Beware politicians spouting simplistic soundbites about foreign policy. It's always complicated. Believe it when you hear that al-Qaida has been weakened substantially on President Obama's watch. Expect the United States to work more closely with other nations, and less often on its own, to affect change in other lands.
That's some of what Deputy Secretary of State Tom Nides shared with a Minneapolis audience Monday. It was day one of a visit to his native state (he's from Duluth) capped by his presentation of a Humphrey School Public Leadership Award to the guy who gave him his start in Washington, former Vice President Walter Mondale.
Nides may be the most powerful Minnesotan in Washington whose name most Minnesotans don't know. His D.C. career began with an internship in Mondale's office. He held leading staff positions in the U.S. House, then Fannie Mae, then the U.S. Trade Representative's office. When the Clinton administration ended he moved to the private sector, and rose to chief operating officer at Morgan Stanley before returning to Washington.
Nides is, in essence, COO at Foggy Bottom.That doesn't mean he stays in Washington and minds the store while Secretary of State Hillary Clinton jets around the world. He was in Pakistan earlier this month working to improve the U.S. Pakistani relationship. It's one key to the larger effort to stabilize neighboring Afghanistan and draw down U.S. troops there.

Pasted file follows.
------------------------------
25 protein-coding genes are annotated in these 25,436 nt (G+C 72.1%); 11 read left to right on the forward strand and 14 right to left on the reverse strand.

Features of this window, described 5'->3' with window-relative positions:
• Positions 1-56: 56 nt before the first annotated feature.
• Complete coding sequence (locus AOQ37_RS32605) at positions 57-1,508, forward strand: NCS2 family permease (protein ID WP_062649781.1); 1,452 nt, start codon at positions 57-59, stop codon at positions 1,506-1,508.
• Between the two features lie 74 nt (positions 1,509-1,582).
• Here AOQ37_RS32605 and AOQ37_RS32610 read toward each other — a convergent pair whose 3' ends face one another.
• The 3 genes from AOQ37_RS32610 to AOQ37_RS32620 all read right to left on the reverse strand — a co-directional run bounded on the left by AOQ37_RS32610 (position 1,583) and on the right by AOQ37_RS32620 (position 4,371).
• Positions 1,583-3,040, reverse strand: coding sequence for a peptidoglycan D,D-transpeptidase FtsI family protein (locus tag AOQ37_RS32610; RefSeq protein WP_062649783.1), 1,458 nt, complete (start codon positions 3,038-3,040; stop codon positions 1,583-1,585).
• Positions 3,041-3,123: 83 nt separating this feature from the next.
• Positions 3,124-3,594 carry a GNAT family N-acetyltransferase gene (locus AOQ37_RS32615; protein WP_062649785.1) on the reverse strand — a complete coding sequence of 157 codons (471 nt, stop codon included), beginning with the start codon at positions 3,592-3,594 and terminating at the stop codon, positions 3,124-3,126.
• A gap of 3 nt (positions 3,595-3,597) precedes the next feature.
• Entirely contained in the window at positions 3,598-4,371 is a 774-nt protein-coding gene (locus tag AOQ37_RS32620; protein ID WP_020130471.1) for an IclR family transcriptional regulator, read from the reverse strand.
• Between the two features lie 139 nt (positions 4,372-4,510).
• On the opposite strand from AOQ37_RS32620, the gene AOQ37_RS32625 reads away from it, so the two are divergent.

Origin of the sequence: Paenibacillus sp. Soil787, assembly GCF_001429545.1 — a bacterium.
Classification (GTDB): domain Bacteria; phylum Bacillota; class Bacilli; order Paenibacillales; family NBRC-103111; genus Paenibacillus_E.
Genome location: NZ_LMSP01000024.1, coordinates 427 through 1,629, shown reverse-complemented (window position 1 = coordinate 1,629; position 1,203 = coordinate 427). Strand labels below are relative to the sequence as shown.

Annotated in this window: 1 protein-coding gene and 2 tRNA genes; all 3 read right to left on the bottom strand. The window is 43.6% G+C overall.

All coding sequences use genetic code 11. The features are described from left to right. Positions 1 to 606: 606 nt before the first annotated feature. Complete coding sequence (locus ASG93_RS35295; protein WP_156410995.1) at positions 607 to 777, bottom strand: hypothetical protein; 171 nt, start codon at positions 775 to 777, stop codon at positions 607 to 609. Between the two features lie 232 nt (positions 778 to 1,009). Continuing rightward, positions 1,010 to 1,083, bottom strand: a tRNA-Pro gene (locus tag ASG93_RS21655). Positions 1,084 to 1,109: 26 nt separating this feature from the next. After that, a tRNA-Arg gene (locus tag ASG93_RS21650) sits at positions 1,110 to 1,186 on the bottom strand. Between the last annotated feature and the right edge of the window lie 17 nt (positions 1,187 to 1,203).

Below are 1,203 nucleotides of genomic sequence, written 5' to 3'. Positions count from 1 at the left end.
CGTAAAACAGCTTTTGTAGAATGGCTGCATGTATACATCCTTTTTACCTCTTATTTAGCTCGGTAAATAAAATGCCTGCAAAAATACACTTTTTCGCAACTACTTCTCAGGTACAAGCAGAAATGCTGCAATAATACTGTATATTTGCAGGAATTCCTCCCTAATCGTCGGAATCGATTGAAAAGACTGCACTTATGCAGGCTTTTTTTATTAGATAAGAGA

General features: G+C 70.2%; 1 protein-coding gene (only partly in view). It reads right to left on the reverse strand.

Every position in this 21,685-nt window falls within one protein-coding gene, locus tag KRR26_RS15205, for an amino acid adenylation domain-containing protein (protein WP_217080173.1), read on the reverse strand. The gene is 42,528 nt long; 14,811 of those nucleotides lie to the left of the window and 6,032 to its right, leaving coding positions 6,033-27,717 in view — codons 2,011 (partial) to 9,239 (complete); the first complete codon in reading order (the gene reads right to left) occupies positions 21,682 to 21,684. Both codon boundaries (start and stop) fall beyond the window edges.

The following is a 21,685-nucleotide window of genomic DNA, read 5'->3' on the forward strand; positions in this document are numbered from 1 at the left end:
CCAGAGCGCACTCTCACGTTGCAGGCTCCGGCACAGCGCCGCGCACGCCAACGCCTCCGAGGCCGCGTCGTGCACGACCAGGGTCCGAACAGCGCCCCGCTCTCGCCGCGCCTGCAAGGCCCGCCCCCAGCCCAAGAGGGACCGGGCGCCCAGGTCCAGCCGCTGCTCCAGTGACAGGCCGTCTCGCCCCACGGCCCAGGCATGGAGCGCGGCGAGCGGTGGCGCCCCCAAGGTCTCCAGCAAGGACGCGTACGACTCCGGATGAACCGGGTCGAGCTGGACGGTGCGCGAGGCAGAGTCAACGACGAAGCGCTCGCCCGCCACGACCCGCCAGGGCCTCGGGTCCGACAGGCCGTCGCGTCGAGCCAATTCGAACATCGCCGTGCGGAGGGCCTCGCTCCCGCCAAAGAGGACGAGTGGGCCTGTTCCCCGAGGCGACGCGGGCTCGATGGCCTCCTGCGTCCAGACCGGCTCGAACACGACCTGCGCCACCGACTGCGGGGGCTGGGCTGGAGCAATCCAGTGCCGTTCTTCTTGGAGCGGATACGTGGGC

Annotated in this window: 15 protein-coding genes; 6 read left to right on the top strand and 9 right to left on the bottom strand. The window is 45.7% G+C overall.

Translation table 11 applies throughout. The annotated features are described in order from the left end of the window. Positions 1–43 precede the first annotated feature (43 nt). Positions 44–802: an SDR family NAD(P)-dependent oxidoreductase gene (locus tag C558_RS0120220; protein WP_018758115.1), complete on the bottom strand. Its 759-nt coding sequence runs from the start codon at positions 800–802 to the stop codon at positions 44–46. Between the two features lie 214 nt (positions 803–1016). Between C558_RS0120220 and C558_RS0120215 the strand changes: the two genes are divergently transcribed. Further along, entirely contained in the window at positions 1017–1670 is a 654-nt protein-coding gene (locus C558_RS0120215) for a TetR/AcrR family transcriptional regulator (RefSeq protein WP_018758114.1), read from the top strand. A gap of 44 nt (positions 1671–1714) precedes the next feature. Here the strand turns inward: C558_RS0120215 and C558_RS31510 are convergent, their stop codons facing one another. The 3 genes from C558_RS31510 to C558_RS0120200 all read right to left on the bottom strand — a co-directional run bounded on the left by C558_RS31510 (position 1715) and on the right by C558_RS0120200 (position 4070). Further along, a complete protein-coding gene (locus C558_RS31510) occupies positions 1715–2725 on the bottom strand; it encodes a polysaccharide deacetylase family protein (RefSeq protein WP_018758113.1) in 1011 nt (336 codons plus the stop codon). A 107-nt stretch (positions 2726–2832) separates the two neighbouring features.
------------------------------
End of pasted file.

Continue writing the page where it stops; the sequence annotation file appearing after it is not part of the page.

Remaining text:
One of the biggest threats to the State Department's peacemaking and peacekeeping efforts is not foreign. It's domestic, in the form of congressional desire to cut non-defense spending, he said.
"If you ask Americans what percent of the federal budget is spent on everything the State Department does, all of our foreign assistance, all of our embassies, all of our 65,000 employees, people say 25 percent. Actually, it's 1 percent," Nides said. "We have to build the case about what we've done and what we do. It's all about national security. We get involved in Sudan, in Somalia, in Afghanistan, not because it's a nice thing to do, but for our own national security. We have to connect our work to the realities of Americans' everyday lives."